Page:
Correction: An earlier version of this article incorrectly said that ibuprofen can increase the amount of PSA measured in blood. In fact, ibuprofen can decrease PSA. This version has been corrected.
They’re at it again — trying to deny lifesaving cancer tests.
That was the reaction from many men last week after a top-level task force bucked two decades of medical practice and recommended against routine use of a common blood test to check for prostate cancer.
The PSA test does more harm than good, the group said. It pointed to two huge, expensive studies, which involved 259,000 men in the United States and Europe, that found that routine PSA testing of healthy men saved, at best, one life per thousand. And the tests drove many men to get expensive treatment — surgery, radiation, chemotherapy — they didn’t need. That’s the harm part.
The recommendation came from the U.S. Preventive Services Task Force, which in 2009 sparked an ever bigger storm by throwing doubt on the value of routine mammograms, especially for women in their 40s.
In both cases, the strong reactions stem from a fundamental divide between personal experiences with cancer screening and the statistical realities revealed by large studies.
“THE PSA TESTS SAVED MY LIFE!!!” one man wrote in an e-mail to The Post, calling the government task force a “death panel.”
He was expressing a cancer narrative that runs strong in our culture. It goes like this: I got a cancer test. It showed a suspicious result. A biopsy (which snips out a bit of tissue) then revealed that I had cancer. I chose treatment. Surgery, radiation or chemotherapy got rid of the cancer. I’m cured now.
The test saved my life.
With prostate cancer, there’s a problem with that story: There’s often no way to know if a particular case would have been fatal if left untreated. That is, it’s impossible to know if the treatment really cured you — or if you would have lived a long life without it.
It’s an unsatisfying — and confusing — reality of prostate cancer.
As Post medical writer David Brown reported last year, about 240,000 American men receive diagnoses of prostate cancer annually. But in more than half of those cases — about 130,000 — the tumors are localized and low-risk. That means the tumor is confined to the prostate and is growing slowly.
In December, a group of experts appointed by the National Institutes of Health recommended that men with this form of prostate cancer forgo immediate treatment. (This NIH panel also debated whether it was time to stop calling such tumors “cancer.”) Keep an eye on it, they said, with regular doctor visits and tests. But don’t immediately rush to have your prostate removed, which can cause incontinence, impotence and, in rare cases, infections and dangerous blood clots.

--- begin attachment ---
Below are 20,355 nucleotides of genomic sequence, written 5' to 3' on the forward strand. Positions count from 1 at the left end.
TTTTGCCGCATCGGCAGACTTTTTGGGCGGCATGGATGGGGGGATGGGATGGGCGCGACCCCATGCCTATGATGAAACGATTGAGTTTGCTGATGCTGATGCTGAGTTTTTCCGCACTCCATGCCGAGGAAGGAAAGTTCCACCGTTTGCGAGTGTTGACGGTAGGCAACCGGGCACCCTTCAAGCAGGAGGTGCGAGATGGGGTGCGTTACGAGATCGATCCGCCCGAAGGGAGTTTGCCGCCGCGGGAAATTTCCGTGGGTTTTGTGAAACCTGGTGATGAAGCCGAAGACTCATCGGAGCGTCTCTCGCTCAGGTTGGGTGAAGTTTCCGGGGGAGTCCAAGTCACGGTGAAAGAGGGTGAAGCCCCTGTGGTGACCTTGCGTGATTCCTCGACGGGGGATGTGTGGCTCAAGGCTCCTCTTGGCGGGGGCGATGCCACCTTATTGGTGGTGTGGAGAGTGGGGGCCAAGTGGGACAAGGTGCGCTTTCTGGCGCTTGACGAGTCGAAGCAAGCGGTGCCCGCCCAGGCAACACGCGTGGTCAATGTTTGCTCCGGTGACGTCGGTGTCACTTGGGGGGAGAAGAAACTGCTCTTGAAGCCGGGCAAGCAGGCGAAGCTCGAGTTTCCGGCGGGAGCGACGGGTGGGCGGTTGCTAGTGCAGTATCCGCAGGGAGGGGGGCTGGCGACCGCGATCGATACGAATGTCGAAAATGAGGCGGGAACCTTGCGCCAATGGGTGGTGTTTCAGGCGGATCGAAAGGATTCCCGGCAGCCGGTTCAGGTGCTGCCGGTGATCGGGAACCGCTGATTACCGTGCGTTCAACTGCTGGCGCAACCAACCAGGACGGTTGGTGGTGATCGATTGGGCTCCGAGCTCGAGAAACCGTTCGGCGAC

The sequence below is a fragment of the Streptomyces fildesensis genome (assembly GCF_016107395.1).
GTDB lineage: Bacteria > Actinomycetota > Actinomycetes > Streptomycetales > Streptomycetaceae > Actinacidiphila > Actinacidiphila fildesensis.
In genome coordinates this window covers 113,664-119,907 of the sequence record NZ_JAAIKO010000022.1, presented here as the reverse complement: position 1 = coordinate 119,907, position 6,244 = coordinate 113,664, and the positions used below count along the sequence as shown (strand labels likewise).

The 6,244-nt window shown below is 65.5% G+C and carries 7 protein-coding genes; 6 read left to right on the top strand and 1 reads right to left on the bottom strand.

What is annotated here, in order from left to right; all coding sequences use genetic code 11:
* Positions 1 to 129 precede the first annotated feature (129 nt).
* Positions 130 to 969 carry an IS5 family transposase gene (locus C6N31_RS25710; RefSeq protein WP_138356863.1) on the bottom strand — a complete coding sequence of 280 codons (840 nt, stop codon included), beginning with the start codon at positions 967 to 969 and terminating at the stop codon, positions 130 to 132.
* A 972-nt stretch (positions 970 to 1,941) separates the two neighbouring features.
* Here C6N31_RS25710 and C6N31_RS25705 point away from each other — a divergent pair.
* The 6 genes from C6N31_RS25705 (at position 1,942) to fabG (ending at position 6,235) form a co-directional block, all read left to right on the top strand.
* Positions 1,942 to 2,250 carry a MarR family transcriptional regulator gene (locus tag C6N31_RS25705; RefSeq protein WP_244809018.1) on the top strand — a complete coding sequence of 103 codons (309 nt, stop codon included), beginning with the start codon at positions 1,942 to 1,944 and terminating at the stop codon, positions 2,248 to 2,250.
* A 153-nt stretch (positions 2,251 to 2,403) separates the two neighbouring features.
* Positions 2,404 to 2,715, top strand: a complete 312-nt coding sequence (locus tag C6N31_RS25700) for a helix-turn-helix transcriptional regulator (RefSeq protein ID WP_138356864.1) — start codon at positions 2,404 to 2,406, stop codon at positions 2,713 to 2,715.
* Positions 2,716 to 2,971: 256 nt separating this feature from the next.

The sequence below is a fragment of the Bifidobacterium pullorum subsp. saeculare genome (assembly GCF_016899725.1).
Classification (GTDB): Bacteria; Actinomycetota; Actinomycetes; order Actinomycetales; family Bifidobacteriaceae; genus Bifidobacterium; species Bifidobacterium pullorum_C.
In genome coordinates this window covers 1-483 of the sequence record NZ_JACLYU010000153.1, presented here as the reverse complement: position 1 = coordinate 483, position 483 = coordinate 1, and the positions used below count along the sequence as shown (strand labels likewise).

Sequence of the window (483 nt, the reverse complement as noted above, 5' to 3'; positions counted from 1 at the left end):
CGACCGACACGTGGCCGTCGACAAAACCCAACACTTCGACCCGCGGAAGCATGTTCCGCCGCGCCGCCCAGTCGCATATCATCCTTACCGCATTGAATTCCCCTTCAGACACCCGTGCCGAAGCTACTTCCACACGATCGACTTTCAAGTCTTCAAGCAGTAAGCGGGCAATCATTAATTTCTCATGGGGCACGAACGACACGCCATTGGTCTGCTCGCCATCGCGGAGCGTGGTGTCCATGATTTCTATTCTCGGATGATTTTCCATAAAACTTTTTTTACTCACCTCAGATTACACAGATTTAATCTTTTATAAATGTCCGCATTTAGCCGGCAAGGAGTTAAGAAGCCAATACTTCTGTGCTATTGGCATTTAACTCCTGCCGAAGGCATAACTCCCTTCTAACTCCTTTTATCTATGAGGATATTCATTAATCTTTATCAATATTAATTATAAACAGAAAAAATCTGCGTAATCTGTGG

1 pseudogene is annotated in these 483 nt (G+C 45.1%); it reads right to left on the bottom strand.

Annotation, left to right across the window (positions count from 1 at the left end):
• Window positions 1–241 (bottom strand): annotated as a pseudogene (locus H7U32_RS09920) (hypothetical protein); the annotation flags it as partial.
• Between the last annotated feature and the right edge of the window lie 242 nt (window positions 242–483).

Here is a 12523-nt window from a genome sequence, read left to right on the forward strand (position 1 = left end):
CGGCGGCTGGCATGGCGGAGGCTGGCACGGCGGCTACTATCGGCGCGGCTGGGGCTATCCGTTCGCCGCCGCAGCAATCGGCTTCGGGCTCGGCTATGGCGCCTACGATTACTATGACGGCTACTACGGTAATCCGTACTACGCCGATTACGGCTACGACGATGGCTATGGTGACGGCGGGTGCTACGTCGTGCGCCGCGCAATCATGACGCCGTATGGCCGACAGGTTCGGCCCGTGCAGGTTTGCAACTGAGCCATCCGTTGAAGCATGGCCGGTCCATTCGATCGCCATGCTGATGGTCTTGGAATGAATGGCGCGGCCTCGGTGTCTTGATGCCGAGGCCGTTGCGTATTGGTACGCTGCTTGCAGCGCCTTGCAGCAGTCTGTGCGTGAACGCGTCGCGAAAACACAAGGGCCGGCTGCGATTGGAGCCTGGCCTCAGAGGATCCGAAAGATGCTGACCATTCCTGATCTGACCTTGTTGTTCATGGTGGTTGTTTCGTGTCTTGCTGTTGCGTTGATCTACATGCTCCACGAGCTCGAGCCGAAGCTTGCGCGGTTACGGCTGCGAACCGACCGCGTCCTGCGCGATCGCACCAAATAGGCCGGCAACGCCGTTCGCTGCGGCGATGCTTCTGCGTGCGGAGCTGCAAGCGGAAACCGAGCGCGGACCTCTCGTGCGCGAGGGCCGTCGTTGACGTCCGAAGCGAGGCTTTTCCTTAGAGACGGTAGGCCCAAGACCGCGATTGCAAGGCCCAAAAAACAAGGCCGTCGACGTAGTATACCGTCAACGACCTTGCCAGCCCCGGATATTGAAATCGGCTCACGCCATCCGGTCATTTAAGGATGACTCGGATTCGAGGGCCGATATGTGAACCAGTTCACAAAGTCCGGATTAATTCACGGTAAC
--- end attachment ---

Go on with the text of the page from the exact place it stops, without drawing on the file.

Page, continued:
But because these low-risk cases are called “cancer,” the natural reaction, instead, is this: Get it out. Operate. Give me radiation. Cure me.
Urologists, oncologists and surgeons offer these options to patients with even the lowest-risk tumors. They treat cancer for a living, so they tend to err on the side of giving treatment.
As a result, about 90 percent of men with the low-risk prostate tumors opt for treatment.
No one says: I got a PSA test. It was high, so I got a biopsy. The biopsy caused pain for weeks and made me bleed. But I didn’t have cancer. Good thing I got that test.
No one says: I got a PSA test. It was high, so I got a biopsy that showed I had a small, low-risk tumor. I got surgery. Now I wear a diaper and can’t make love to my wife. And I wonder if I really needed to go through all that.
Instead, the triumphal narrative tends to be what most people hear: I did something. And now I’m cured.
It’s an affirmative message. It reinforces the idea that screening saves lives.
The problem with the PSA test is that it doesn’t detect cancer, and so it’s not a good way to screen the entire population. The test measures prostate-specific antigen, a substance made by the prostate even when that male gland is healthy. Infections, benign enlargement of the gland and even having sex can — along with cancer — lead to a high PSA reading.
Yes, the tests do save some lives, the task force said — zero to one per 1,000 men, according to the U.S. and European studies, which lasted 15 years. And that one life could be yours. That’s why the recommendation against regular PSA testing can be hard to accept.
If there were no downside to the test, no cost to society in the form of expensive biopsies and treatment that most men don’t really need, it would make sense to keep giving it to every middle-aged man. But that’s not the reality.
The recommendation made by the task force applies to the entire population, but the decision about whether to get a PSA test is personal. The American Cancer Society recommends that men worried about prostate cancer — or with a family history of it — discuss the pros and cons with their doctor. You can still get a PSA test if you want one. If the results go up year after year, or suddenly spike, then you and your doctor have to grapple with what to do next — and those aren’t easy decisions.
A survey of 125 primary-care physicians that was released last week found that three-quarters of them are inclined to keep giving the test — because patients expect it and want it.
Also, 66 percent of the 125 physicians surveyed by researchers at Johns Hopkins University said they will keep giving the test because, in the words of the poll, “it takes more time to explain why I’m not screening than to just continue screening.” And more than half agreed with this statement: “By not ordering a PSA, it puts me at risk for malpractice.”
So, despite the best evidence we have, widespread PSA testing will likely continue.
The practice feeds a story we all want to tell ourselves: I did something. I was cured.